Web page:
On the eastern side of camp is the Blackfoot Meadow, home to the baseball diamond. Directly across from Blackfoot Meadow is the archery range. Also near the meadow is the frisbee golf|disc golf course. Further south is the high adventure area; this includes the bike barn and rock climbing tower. Across from the climbing wall is the trading post, which was built in 2005. Next to the high adventure area is the Trail-to-First Class area and beyond that the Scoutcraft area. Opposite from Scoutcraft is the "livery", home of the craft shop. Behind this is the Nature area, formerly the High-Adventure Base. The log cabin has now been converted into the nature cabin, with space on the second floor for people to sleep.

Across the road from the Nature area is Foxfire. On this fenced-in property, there is a tipi for Native American classes, and a blacksmith shop. This is home of the Mountain Man program, where scouts can learn blacksmithing, woodcarving, and tomahawk throwing.

The eastern side of the river contains all of the scout camps, where 250-350 scouts can be housed in tents. High on the hill are the shooting range and chapel.

Chesebrough Scout Reservation

Chesebrough Scout Reservation, also called Camp Chesebrough is a 544 acre (2.2 km²) Boy Scouts of America camp in the Santa Cruz Mountains of Santa Cruz and San Mateo counties, California. The camp is owned by the Memorial Foundation of the Santa Clara County Council, and is used year round for troop campouts, Order of the Arrow events and Wood Badge trainings; and as a Cub Scouts (Boy Scouts of America) day camp and a junior leadership resident camp during the summer.


The original 404 acres (1.6 km²) of Chesebrough Scout Reservation, in Santa Cruz County, were donated to Santa Clara County Council by Paul and Nessie Chesebrough in 1977. Paul had inherited the camp and much of the surrounding area from his aunt Edith Van Antwerp in 1949. The Chesebroughs felt that the land should remain open and available for use by the people of California, so they donated much of it to the Mid-Peninsula Regional Open Space District, the Sempervirens Fund, and of course, the Boy Scouts. The Chesebroughs donated another 140 acres (0.6 km²) adjoining the property in San Mateo County in 1983.

The council wanted to use Chesebrough as an undeveloped wilderness camp, but the closing of Camp Stuart in Saratoga in 1990 forced many of the activities from that camp to Chesebrough, including the Cub Scout day camp which required the construction of additional facilities.


Chesebrough Scout Reservation stradles the Santa Cruz-San Mateo county border, and is located nine miles (15 km) south of Saratoga on California State Route 9, and two miles (3 km) south of that road's intersection with California State Route 35, or Skyline Boulevard at Saratoga Gap. The Skyline-to-the-Sea Trail passes through the camp about five miles (8 km) from its Skyline terminus, in Castle Rock State Park.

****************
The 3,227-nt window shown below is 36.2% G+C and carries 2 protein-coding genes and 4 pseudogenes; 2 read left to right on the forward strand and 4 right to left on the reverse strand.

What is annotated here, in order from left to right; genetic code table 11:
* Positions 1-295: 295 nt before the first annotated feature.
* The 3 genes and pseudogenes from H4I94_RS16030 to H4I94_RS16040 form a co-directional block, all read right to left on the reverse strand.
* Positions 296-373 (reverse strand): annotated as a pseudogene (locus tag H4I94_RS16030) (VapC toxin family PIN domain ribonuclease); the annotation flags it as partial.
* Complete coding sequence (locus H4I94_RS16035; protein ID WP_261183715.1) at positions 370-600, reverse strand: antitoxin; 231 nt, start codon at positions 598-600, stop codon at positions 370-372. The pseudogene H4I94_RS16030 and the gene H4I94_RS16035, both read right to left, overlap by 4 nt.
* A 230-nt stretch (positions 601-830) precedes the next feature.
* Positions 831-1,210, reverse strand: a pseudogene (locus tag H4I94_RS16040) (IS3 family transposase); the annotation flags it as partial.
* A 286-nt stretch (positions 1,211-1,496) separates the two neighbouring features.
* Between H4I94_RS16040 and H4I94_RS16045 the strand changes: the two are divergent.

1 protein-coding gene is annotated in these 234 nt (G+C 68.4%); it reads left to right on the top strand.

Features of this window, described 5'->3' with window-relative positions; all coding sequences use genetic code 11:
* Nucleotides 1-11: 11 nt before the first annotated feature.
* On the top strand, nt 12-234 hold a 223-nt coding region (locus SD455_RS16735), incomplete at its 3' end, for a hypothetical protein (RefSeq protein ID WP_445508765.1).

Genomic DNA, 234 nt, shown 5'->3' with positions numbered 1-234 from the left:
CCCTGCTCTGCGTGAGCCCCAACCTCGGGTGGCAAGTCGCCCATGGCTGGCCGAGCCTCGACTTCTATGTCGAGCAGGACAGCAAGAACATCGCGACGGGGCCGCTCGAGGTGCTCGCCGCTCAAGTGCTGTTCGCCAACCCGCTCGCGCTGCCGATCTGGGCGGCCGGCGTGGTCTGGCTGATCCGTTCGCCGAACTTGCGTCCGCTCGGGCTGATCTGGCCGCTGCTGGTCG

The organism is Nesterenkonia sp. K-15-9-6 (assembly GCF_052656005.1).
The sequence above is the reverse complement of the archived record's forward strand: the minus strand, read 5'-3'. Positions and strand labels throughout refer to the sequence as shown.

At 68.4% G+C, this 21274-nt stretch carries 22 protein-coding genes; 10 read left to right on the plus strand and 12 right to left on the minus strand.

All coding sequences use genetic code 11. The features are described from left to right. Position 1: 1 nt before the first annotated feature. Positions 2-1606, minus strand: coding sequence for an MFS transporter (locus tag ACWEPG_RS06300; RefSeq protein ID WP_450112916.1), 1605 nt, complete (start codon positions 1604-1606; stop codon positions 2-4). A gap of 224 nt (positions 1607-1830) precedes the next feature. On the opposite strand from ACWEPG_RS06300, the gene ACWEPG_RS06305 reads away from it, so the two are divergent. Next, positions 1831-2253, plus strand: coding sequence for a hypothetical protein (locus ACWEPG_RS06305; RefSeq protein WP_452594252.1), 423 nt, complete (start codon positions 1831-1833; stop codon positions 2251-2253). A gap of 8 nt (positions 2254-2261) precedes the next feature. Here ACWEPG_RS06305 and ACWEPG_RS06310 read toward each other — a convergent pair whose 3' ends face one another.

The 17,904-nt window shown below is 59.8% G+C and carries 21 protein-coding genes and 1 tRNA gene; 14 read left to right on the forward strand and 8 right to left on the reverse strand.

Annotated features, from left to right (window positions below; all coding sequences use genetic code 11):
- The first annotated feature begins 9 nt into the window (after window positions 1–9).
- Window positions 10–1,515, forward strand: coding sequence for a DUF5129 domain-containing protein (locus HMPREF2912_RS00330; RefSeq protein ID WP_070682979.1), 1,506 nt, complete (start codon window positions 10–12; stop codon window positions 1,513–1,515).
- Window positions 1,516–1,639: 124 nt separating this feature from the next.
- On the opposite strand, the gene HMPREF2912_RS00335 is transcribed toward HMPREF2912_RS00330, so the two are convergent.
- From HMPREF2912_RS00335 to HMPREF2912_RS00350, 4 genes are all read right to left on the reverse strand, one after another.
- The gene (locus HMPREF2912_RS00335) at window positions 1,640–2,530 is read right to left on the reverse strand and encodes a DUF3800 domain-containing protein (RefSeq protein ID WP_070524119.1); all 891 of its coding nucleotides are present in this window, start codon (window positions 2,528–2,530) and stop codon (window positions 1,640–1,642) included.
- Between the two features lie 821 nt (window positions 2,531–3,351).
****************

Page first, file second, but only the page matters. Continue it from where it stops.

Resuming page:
The camp is bordered by Saratoga Gap Open Space Preserve and Long Ridge Open Space Preserves of the Mid-Peninsula Regional Open Space District, and Castle Rock and Portola State Parks.


Chesebrough Scout Reservation has about 8 campsites, each capable of holding at least 30 campers. In addition, the camp has a large modern kitchen, a 300 seat campfire amphitheater, BB gun and archery ranges, and 32 miles (51 km) of hiking trails. The trails connect to the Skyline-to-the-Sea Trail, giving access to Castle Rock State Park, Big Basin Redwoods State Park, and Cutter Scout Reservation.

Former camps

  • Alum Rock Park (1921 - unknown). The council was given exclusive access to 15 acres (61,000 m²) in the park.
  • Camp Swanton (1924 – 1930)
  • Camp Arroyo Sequoia (1931 – 1944, 1948)
  • Camp Bonnie Brier (early 1940s), now known as Boulder Creek Scout Reservation and operated by Pacific Skyline Council
  • San Lorenzo Scout Ranch (1941 – 1948)

Camp Stuart

Camp Stuart (formally, the Stuart Scout Training Reservation), founded in 1944, is a defunct camp in Saratoga, California. It was donated by Mr. and Mrs. R. R. Stuart, and named in memory of their son, Reginald Ross Stuart. The camp contains 144 acres (0.583 km²), and is located near Sanborn-Skyline County Park.

The camp had a pool, dining room, multipurpose building, flush toilets, shower building, meeting lodge and many campsites. Bohlman Road, which was paved in the 1950s, divides the camp in two. One side served as a Cub Scout day camp, one of the largest in the United States, serving nearly 3000 Scouts each year.

Camp Stuart's last summer of operation was in 1988. The Santa Clara County Council already owned two other camps, and decided to sell Camp Stuart to take advantage of rising land values. The camp was sold in 1989, shortly before several buildings were damaged in the Loma Prieta earthquake. The county has not demolished or developed the camp, and has no funds or apparent plans for the area.

Order of the Arrow


  • Coyote Creek
  • Quicksilver
  • Pioneer District
  • Polaris District

See also

External links


  • Mardi Bennett (ed); Scouting in the Santa Clara Valley; 1990; Rosicrucian Press; San Jose, California; ISBN 0-9628133-0-3